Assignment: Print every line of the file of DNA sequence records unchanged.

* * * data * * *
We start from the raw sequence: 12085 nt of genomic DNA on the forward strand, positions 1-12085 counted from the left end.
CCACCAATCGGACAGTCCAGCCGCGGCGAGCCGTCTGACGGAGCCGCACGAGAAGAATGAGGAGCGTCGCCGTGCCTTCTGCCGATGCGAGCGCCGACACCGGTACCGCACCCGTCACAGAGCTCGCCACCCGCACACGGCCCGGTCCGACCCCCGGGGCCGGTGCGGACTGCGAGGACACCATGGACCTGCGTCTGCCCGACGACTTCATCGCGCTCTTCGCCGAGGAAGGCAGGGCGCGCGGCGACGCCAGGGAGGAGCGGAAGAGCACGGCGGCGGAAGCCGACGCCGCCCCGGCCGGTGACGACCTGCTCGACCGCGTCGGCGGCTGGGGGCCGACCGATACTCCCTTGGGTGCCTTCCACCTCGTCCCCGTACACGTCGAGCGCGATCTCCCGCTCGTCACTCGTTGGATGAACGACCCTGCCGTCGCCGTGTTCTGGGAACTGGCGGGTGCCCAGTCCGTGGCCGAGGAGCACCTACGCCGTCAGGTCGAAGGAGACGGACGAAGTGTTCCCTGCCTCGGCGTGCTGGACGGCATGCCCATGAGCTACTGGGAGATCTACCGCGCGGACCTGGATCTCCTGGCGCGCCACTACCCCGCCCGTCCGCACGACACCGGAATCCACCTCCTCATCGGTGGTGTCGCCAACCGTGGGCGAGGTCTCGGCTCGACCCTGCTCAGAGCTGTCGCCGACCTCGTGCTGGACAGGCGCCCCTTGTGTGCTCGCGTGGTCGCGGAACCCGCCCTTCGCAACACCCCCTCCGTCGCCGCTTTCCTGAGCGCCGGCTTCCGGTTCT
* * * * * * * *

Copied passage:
We start from the raw sequence: 12085 nt of genomic DNA on the forward strand, positions 1-12085 counted from the left end.
CCACCAATCGGACAGTCCAGCCGCGGCGAGCCGTCTGACGGAGCCGCACGAGAAGAATGAGGAGCGTCGCCGTGCCTTCTGCCGATGCGAGCGCCGACACCGGTACCGCACCCGTCACAGAGCTCGCCACCCGCACACGGCCCGGTCCGACCCCCGGGGCCGGTGCGGACTGCGAGGACACCATGGACCTGCGTCTGCCCGACGACTTCATCGCGCTCTTCGCCGAGGAAGGCAGGGCGCGCGGCGACGCCAGGGAGGAGCGGAAGAGCACGGCGGCGGAAGCCGACGCCGCCCCGGCCGGTGACGACCTGCTCGACCGCGTCGGCGGCTGGGGGCCGACCGATACTCCCTTGGGTGCCTTCCACCTCGTCCCCGTACACGTCGAGCGCGATCTCCCGCTCGTCACTCGTTGGATGAACGACCCTGCCGTCGCCGTGTTCTGGGAACTGGCGGGTGCCCAGTCCGTGGCCGAGGAGCACCTACGCCGTCAGGTCGAAGGAGACGGACGAAGTGTTCCCTGCCTCGGCGTGCTGGACGGCATGCCCATGAGCTACTGGGAGATCTACCGCGCGGACCTGGATCTCCTGGCGCGCCACTACCCCGCCCGTCCGCACGACACCGGAATCCACCTCCTCATCGGTGGTGTCGCCAACCGTGGGCGAGGTCTCGGCTCGACCCTGCTCAGAGCTGTCGCCGACCTCGTGCTGGACAGGCGCCCCTTGTGTGCTCGCGTGGTCGCGGAACCCGCCCTTCGCAACACCCCCTCCGTCGCCGCTTTCCTGAGCGCCGGCTTCCGGTTCT